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N. Korea's new leader relies on police control: report
By Lee Chi-dong
WASHINGTON, July 19 (Yonhap) -- North Korea maintains a labyrinth of pervasive security agencies and informants to control the country's 24 million people, a report said Thursday.

   The North has three main security agencies -- the State Security Department, the Ministry of Public Security and the Military Security Command -- and this internal security apparatus, built under former leaders Kim Il-sung and Kim Jong-il, will continue to be a key element of new leader Kim Jong-un's political control, according to the report published by the Committee for Human Rights in North Korea (HRNK).

   The HRNK is a nongovernmental organization in Washington, campaigning for improving human rights conditions in North Korea.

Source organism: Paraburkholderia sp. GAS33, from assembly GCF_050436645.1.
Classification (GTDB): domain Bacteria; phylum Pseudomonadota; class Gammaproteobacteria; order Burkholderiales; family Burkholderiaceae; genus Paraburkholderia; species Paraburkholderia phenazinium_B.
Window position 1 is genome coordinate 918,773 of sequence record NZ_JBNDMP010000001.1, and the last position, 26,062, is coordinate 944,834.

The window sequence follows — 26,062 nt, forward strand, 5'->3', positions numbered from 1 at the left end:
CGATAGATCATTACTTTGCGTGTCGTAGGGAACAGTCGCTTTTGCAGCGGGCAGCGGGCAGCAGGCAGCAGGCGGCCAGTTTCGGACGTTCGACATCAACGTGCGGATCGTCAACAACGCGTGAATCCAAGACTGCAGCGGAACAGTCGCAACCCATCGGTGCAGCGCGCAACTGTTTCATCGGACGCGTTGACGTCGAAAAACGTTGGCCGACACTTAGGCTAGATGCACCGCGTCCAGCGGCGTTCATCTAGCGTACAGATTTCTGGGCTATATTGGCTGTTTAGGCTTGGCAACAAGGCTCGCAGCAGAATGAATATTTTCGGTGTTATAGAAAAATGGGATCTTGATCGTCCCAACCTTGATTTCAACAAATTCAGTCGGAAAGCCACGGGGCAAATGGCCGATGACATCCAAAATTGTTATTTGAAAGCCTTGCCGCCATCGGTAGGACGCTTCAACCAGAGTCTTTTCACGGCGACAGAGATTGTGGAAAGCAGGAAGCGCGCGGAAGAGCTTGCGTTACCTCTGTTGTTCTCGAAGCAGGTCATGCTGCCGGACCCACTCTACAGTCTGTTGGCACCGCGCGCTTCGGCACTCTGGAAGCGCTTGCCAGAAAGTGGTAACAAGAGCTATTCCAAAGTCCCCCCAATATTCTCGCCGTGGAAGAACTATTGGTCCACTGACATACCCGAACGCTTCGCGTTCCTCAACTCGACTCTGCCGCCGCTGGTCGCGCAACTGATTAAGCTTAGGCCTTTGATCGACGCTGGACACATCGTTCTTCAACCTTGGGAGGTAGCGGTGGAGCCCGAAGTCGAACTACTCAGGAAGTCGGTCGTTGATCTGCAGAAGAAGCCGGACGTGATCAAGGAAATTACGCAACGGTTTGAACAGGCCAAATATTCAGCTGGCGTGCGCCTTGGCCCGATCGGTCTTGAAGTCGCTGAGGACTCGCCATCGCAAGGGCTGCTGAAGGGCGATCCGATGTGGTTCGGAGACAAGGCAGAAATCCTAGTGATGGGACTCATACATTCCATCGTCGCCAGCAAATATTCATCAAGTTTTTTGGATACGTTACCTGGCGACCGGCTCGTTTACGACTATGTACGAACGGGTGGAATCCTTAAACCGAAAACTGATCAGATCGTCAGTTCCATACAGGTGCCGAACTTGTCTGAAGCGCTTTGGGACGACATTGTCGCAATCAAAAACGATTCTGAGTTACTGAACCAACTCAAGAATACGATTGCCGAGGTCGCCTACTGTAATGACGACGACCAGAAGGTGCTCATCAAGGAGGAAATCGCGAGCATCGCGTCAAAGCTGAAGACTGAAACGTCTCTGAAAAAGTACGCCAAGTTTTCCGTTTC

"For sixty years, the internal security apparatus has ensured the survival of the Kim family dictatorship," said North Korean leadership specialist Ken E. Gause, who wrote the report, "Coercion, Control, Surveillance, and Punishment: and Examination of North Korea's Police State."

   "Whether or not North Korea collapses, evolves, or continues to muddle through will depend a great deal on the viability of this all-pervasive apparatus," he added.